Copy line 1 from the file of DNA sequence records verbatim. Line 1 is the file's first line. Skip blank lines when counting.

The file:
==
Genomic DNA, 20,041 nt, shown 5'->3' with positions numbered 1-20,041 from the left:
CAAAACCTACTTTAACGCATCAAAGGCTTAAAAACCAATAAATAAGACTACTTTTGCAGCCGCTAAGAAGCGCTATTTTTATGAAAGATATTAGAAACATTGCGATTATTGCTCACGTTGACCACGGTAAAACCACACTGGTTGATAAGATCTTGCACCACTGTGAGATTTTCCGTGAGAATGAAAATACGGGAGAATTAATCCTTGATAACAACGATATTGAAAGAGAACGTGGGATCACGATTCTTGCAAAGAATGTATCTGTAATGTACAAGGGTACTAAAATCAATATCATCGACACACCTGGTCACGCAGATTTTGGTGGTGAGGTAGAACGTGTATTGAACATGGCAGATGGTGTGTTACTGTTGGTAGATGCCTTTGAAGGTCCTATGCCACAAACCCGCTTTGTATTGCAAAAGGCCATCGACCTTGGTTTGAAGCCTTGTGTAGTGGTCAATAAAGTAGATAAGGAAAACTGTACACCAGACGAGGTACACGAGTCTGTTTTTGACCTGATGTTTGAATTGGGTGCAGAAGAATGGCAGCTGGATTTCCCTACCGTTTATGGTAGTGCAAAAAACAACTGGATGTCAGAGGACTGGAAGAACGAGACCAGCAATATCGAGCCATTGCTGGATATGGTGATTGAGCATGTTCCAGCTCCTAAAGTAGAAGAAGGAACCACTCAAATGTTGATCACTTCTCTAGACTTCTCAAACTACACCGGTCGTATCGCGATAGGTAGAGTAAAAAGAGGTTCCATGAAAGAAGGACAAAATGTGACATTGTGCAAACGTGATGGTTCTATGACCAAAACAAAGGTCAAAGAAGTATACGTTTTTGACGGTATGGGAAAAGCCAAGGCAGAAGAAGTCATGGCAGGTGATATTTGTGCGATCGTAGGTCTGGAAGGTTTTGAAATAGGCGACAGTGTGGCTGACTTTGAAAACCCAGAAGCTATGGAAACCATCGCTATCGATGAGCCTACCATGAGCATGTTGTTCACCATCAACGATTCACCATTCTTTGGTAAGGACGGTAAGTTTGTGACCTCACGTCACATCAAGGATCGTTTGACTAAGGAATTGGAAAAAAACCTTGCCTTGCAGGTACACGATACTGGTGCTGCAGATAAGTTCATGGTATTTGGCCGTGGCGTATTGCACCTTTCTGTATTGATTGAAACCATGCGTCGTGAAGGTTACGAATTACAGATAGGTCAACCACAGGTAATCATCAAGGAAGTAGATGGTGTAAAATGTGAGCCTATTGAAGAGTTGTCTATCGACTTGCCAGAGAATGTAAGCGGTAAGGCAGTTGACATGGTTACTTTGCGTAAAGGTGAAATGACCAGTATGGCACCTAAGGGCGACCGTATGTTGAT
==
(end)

Genomic DNA, 20,041 nt, shown 5'->3' with positions numbered 1-20,041 from the left: